Ellie: I’ve got a fair few projects on the go at the moment! In addition to editing the RSJ, I’m an editor on two book series, Gender and Power in the Premodern World (ARC Humanities Press) and Queens of England (Routledge)—both of these series are really growing at the moment with lots of new titles contracted, some of which will be out fairly soon. These series are both deeply connected to royal studies and I hope will provide yet more publication outlets for our growing field. I have a work of my own contracted in the Queens of England series, a monograph on Joan of Navarre which I have been working on for many years—I’ve given a few papers on her at past Kings & Queens conferences. I’m also deep into writing a short form monograph on queens and queenship for ARC’s Past Imperfect series which I’m very excited about. This book looks at queens and queenship across time and place, exactly what I was talking about earlier in terms of the “global turn” of the field, looking at the constants and variable of queenship over the longue durée. Currently I’m wrapping up the chapter on family—I’ve been thinking a lot about monogamous and polygamous court systems and what impact this has on the role of a queen both as a consort and a queen mother, or royal matriarch. I’m also working with Aidan Norrie, Danna Messer, Carolyn Harris and Joanna Laynesmith on a four-volume series on English consorts for the amazing Queenship and Power series at Palgrave Macmillan and have a few other “irons in the fire” as well. Never a dull moment—clearly I can’t get enough of queenship and royal studies!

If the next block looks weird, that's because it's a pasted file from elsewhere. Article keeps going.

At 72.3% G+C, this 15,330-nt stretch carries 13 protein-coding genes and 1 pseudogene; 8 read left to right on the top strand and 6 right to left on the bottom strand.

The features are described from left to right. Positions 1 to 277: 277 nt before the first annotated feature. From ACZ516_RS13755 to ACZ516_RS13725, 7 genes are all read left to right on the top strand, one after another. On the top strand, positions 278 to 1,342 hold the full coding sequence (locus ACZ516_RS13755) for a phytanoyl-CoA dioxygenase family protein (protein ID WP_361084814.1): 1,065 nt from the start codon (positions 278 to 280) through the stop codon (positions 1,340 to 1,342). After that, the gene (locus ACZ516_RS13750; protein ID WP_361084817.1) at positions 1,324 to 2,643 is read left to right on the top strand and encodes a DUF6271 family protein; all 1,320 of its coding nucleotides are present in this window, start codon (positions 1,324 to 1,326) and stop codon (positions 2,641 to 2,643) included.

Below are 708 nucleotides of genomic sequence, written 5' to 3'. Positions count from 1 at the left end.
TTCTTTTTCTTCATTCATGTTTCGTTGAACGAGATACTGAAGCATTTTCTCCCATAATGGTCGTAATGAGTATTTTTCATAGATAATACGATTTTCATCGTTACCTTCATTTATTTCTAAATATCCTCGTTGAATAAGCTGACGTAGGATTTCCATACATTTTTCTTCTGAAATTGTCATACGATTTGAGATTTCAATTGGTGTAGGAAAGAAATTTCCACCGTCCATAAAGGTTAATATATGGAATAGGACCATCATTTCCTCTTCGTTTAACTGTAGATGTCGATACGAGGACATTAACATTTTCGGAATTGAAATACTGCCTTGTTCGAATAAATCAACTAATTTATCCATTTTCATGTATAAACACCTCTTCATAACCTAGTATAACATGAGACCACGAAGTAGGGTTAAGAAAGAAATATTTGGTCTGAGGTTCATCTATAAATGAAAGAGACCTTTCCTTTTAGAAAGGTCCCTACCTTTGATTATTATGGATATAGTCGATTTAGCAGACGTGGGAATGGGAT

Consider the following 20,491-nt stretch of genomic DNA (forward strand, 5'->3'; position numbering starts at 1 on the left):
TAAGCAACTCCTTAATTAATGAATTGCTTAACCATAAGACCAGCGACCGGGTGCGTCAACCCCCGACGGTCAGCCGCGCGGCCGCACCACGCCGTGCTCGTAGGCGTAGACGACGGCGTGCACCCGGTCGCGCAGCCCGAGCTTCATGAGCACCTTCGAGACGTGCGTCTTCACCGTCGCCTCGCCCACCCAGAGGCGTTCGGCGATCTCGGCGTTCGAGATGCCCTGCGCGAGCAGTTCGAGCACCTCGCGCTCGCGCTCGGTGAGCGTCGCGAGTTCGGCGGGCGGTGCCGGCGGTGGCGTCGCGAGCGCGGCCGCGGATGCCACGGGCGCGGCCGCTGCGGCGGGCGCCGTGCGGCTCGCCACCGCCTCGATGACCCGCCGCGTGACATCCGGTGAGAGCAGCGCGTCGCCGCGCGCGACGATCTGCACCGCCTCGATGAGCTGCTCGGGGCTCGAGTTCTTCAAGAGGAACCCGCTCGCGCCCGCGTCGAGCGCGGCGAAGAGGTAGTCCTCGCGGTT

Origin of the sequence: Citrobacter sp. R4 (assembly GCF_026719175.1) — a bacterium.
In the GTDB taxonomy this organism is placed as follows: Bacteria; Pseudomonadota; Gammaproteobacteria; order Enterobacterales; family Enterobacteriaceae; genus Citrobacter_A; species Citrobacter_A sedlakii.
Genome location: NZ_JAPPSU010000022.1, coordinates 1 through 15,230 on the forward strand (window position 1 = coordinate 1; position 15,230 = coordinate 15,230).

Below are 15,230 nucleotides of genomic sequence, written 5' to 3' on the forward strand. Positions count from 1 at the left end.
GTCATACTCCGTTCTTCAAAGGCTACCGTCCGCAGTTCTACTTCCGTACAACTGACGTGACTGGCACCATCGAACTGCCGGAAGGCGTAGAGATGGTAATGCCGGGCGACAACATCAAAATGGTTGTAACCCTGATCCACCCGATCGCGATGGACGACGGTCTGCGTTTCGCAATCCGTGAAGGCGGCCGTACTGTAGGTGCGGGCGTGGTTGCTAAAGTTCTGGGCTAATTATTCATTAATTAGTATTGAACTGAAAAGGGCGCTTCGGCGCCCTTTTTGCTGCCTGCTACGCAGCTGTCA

RSJ Blog: We neither! Good luck, and we’re really exited about the next five years, your upcoming projects and more publications in these book series! Thank you for joining us!